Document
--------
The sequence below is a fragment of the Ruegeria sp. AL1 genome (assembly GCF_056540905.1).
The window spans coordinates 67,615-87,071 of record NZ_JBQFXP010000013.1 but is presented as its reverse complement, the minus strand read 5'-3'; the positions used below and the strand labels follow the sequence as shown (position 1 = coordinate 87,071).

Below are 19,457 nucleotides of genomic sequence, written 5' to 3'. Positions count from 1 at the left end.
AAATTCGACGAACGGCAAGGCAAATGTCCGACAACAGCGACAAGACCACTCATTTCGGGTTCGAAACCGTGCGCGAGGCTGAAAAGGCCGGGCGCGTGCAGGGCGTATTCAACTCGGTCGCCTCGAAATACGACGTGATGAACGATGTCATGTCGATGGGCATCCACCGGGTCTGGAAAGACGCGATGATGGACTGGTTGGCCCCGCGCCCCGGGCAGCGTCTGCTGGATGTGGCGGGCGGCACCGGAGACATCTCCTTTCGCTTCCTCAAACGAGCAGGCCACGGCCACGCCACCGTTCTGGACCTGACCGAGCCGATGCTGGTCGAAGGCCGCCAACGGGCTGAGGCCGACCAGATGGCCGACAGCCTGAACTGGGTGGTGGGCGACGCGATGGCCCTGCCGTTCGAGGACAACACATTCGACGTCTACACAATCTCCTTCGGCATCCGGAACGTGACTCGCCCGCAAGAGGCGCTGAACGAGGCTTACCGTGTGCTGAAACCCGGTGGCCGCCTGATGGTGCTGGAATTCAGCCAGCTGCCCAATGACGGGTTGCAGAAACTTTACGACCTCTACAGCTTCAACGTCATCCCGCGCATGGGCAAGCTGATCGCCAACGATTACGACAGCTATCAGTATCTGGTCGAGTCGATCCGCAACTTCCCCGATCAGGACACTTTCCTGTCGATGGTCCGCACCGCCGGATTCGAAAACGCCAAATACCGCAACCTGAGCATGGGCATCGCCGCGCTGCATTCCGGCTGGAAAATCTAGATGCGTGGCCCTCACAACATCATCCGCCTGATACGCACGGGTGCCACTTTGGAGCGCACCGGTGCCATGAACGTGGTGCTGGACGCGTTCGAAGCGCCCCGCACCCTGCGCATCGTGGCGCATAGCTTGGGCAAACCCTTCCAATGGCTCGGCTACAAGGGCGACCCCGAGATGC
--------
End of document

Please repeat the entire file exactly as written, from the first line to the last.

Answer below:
The sequence below is a fragment of the Ruegeria sp. AL1 genome (assembly GCF_056540905.1).
The window spans coordinates 67,615-87,071 of record NZ_JBQFXP010000013.1 but is presented as its reverse complement, the minus strand read 5'-3'; the positions used below and the strand labels follow the sequence as shown (position 1 = coordinate 87,071).

Below are 19,457 nucleotides of genomic sequence, written 5' to 3'. Positions count from 1 at the left end.
AAATTCGACGAACGGCAAGGCAAATGTCCGACAACAGCGACAAGACCACTCATTTCGGGTTCGAAACCGTGCGCGAGGCTGAAAAGGCCGGGCGCGTGCAGGGCGTATTCAACTCGGTCGCCTCGAAATACGACGTGATGAACGATGTCATGTCGATGGGCATCCACCGGGTCTGGAAAGACGCGATGATGGACTGGTTGGCCCCGCGCCCCGGGCAGCGTCTGCTGGATGTGGCGGGCGGCACCGGAGACATCTCCTTTCGCTTCCTCAAACGAGCAGGCCACGGCCACGCCACCGTTCTGGACCTGACCGAGCCGATGCTGGTCGAAGGCCGCCAACGGGCTGAGGCCGACCAGATGGCCGACAGCCTGAACTGGGTGGTGGGCGACGCGATGGCCCTGCCGTTCGAGGACAACACATTCGACGTCTACACAATCTCCTTCGGCATCCGGAACGTGACTCGCCCGCAAGAGGCGCTGAACGAGGCTTACCGTGTGCTGAAACCCGGTGGCCGCCTGATGGTGCTGGAATTCAGCCAGCTGCCCAATGACGGGTTGCAGAAACTTTACGACCTCTACAGCTTCAACGTCATCCCGCGCATGGGCAAGCTGATCGCCAACGATTACGACAGCTATCAGTATCTGGTCGAGTCGATCCGCAACTTCCCCGATCAGGACACTTTCCTGTCGATGGTCCGCACCGCCGGATTCGAAAACGCCAAATACCGCAACCTGAGCATGGGCATCGCCGCGCTGCATTCCGGCTGGAAAATCTAGATGCGTGGCCCTCACAACATCATCCGCCTGATACGCACGGGTGCCACTTTGGAGCGCACCGGTGCCATGAACGTGGTGCTGGACGCGTTCGAAGCGCCCCGCACCCTGCGCATCGTGGCGCATAGCTTGGGCAAACCCTTCCAATGGCTCGGCTACAAGGGCGACCCCGAGATGC